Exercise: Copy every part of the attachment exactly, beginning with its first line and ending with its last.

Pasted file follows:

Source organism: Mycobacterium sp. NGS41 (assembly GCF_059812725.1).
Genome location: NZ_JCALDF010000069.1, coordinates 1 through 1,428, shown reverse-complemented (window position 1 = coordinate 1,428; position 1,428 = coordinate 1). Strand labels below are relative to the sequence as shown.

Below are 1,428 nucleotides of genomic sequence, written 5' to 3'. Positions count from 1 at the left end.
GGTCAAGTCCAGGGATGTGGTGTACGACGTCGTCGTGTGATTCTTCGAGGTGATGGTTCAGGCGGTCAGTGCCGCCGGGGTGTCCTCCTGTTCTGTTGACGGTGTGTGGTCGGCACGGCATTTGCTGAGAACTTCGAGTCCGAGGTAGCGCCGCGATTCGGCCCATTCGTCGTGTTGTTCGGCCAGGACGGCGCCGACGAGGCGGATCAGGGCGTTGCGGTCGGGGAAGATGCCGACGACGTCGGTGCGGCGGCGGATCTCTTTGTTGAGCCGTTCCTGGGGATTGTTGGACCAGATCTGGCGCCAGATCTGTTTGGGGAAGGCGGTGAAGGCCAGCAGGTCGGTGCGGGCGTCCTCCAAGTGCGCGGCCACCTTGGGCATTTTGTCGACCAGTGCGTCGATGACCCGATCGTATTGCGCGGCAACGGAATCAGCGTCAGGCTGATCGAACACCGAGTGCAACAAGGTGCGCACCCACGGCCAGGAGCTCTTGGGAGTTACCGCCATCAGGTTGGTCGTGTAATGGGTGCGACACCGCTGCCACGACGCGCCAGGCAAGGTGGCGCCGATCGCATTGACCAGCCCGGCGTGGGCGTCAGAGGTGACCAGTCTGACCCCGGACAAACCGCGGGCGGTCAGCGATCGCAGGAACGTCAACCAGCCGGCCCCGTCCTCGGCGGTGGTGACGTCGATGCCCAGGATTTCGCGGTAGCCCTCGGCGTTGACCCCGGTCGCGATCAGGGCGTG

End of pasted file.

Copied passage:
Source organism: Mycobacterium sp. NGS41 (assembly GCF_059812725.1).
Genome location: NZ_JCALDF010000069.1, coordinates 1 through 1,428, shown reverse-complemented (window position 1 = coordinate 1,428; position 1,428 = coordinate 1). Strand labels below are relative to the sequence as shown.

Below are 1,428 nucleotides of genomic sequence, written 5' to 3'. Positions count from 1 at the left end.
GGTCAAGTCCAGGGATGTGGTGTACGACGTCGTCGTGTGATTCTTCGAGGTGATGGTTCAGGCGGTCAGTGCCGCCGGGGTGTCCTCCTGTTCTGTTGACGGTGTGTGGTCGGCACGGCATTTGCTGAGAACTTCGAGTCCGAGGTAGCGCCGCGATTCGGCCCATTCGTCGTGTTGTTCGGCCAGGACGGCGCCGACGAGGCGGATCAGGGCGTTGCGGTCGGGGAAGATGCCGACGACGTCGGTGCGGCGGCGGATCTCTTTGTTGAGCCGTTCCTGGGGATTGTTGGACCAGATCTGGCGCCAGATCTGTTTGGGGAAGGCGGTGAAGGCCAGCAGGTCGGTGCGGGCGTCCTCCAAGTGCGCGGCCACCTTGGGCATTTTGTCGACCAGTGCGTCGATGACCCGATCGTATTGCGCGGCAACGGAATCAGCGTCAGGCTGATCGAACACCGAGTGCAACAAGGTGCGCACCCACGGCCAGGAGCTCTTGGGAGTTACCGCCATCAGGTTGGTCGTGTAATGGGTGCGACACCGCTGCCACGACGCGCCAGGCAAGGTGGCGCCGATCGCATTGACCAGCCCGGCGTGGGCGTCAGAGGTGACCAGTCTGACCCCGGACAAACCGCGGGCGGTCAGCGATCGCAGGAACGTCAACCAGCCGGCCCCGTCCTCGGCGGTGGTGACGTCGATGCCCAGGATTTCGCGGTAGCCCTCGGCGTTGACCCCGGTCGCGATCAGGGCGTG